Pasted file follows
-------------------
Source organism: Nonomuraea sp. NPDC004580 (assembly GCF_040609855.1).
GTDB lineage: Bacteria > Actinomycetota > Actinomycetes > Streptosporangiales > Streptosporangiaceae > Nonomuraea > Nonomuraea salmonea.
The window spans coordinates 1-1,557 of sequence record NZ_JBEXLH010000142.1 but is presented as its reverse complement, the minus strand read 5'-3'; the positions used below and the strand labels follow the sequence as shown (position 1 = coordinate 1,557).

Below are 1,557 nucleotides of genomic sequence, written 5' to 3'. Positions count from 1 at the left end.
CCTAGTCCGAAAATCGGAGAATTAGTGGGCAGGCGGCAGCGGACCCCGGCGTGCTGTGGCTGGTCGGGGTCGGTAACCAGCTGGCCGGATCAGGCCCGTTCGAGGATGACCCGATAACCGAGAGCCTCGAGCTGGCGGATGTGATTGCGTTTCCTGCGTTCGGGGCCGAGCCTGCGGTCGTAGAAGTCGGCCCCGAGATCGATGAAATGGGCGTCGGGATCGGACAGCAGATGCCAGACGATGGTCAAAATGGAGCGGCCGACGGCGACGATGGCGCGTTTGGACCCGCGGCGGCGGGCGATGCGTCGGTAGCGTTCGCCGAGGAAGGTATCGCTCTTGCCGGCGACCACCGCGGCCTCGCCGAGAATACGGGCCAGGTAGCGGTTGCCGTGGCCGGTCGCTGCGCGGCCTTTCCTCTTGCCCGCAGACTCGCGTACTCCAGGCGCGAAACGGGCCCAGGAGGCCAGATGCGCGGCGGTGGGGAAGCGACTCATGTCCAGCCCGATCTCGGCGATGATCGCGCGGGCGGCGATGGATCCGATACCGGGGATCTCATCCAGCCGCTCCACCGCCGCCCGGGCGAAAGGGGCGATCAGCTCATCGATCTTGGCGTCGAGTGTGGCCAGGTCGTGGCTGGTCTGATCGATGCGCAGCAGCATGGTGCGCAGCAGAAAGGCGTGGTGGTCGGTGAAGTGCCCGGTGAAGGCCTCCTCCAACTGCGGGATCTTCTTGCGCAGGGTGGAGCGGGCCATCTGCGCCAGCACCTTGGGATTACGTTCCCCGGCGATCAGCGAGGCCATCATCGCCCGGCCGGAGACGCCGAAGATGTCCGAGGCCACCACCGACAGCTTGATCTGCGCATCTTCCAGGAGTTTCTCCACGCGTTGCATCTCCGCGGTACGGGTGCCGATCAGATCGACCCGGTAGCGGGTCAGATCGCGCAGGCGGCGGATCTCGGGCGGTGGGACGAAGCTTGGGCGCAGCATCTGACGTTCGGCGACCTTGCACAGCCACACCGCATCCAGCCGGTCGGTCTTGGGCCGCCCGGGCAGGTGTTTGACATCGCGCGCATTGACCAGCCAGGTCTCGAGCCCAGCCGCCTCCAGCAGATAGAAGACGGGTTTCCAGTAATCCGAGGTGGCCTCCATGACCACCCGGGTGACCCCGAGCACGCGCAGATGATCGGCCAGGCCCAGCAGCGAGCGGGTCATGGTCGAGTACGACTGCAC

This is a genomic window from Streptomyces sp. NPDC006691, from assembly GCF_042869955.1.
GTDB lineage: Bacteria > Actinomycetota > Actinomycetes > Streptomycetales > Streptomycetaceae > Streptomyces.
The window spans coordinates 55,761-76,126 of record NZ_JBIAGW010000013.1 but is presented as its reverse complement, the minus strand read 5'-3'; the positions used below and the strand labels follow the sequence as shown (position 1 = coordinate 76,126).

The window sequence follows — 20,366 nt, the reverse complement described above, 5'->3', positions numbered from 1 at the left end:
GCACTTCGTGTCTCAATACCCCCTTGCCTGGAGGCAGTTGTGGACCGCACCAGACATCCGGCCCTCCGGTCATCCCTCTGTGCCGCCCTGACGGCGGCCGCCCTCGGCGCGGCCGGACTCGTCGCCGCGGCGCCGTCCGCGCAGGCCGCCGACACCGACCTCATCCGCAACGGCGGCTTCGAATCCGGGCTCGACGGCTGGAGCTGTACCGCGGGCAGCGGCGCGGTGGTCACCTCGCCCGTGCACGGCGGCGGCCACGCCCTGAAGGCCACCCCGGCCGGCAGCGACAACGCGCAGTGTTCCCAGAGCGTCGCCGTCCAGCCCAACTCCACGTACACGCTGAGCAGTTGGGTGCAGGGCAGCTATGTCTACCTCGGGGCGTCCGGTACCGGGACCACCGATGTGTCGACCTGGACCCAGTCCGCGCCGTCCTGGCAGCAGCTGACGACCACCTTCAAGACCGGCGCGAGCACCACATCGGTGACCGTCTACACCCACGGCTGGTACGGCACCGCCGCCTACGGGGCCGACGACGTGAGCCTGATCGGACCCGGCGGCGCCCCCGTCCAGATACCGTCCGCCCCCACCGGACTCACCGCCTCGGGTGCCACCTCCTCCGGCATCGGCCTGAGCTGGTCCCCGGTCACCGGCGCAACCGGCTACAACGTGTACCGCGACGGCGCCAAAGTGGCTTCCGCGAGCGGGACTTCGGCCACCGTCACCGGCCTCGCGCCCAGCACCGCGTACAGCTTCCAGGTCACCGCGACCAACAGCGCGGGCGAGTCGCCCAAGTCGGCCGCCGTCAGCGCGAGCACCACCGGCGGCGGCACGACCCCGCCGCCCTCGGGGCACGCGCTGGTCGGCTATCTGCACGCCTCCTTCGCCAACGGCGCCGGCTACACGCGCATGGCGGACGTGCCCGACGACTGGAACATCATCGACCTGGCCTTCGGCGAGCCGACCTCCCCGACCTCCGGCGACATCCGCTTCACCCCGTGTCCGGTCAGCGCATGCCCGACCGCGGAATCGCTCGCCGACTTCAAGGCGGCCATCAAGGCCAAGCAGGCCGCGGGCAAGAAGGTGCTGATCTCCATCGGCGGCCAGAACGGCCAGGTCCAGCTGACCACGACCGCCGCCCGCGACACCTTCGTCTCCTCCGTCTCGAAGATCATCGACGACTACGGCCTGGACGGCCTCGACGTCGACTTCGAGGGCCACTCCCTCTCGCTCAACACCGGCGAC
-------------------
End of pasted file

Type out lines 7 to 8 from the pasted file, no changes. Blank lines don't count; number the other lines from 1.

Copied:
GTDB lineage: Bacteria > Actinomycetota > Actinomycetes > Streptomycetales > Streptomycetaceae > Streptomyces.
The window spans coordinates 55,761-76,126 of record NZ_JBIAGW010000013.1 but is presented as its reverse complement, the minus strand read 5'-3'; the positions used below and the strand labels follow the sequence as shown (position 1 = coordinate 76,126).